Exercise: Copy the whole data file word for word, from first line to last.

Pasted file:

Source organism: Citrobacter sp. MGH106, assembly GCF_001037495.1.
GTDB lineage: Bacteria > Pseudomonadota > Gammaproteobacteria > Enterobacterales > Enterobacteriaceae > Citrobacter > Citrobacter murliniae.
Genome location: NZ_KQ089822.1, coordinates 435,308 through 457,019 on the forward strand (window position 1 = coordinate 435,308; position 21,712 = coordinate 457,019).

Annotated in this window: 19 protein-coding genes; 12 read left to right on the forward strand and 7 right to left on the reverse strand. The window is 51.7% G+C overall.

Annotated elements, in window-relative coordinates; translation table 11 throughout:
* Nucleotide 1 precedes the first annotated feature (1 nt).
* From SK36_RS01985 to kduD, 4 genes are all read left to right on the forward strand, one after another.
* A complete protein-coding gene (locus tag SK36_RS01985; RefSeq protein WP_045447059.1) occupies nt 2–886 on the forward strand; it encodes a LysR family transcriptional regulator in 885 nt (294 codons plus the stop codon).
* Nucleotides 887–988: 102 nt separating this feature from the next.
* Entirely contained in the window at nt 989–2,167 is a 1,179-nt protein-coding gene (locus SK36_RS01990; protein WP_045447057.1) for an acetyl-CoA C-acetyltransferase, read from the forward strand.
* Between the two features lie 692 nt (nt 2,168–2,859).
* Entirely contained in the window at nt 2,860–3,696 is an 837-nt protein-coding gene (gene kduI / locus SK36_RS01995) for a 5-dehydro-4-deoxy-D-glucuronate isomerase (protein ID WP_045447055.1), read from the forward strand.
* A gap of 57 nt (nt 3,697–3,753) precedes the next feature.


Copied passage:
Source organism: Citrobacter sp. MGH106, assembly GCF_001037495.1.
GTDB lineage: Bacteria > Pseudomonadota > Gammaproteobacteria > Enterobacterales > Enterobacteriaceae > Citrobacter > Citrobacter murliniae.
Genome location: NZ_KQ089822.1, coordinates 435,308 through 457,019 on the forward strand (window position 1 = coordinate 435,308; position 21,712 = coordinate 457,019).

Annotated in this window: 19 protein-coding genes; 12 read left to right on the forward strand and 7 right to left on the reverse strand. The window is 51.7% G+C overall.

Annotated elements, in window-relative coordinates; translation table 11 throughout:
* Nucleotide 1 precedes the first annotated feature (1 nt).
* From SK36_RS01985 to kduD, 4 genes are all read left to right on the forward strand, one after another.
* A complete protein-coding gene (locus tag SK36_RS01985; RefSeq protein WP_045447059.1) occupies nt 2–886 on the forward strand; it encodes a LysR family transcriptional regulator in 885 nt (294 codons plus the stop codon).
* Nucleotides 887–988: 102 nt separating this feature from the next.
* Entirely contained in the window at nt 989–2,167 is a 1,179-nt protein-coding gene (locus SK36_RS01990; protein WP_045447057.1) for an acetyl-CoA C-acetyltransferase, read from the forward strand.
* Between the two features lie 692 nt (nt 2,168–2,859).
* Entirely contained in the window at nt 2,860–3,696 is an 837-nt protein-coding gene (gene kduI / locus SK36_RS01995) for a 5-dehydro-4-deoxy-D-glucuronate isomerase (protein ID WP_045447055.1), read from the forward strand.
* A gap of 57 nt (nt 3,697–3,753) precedes the next feature.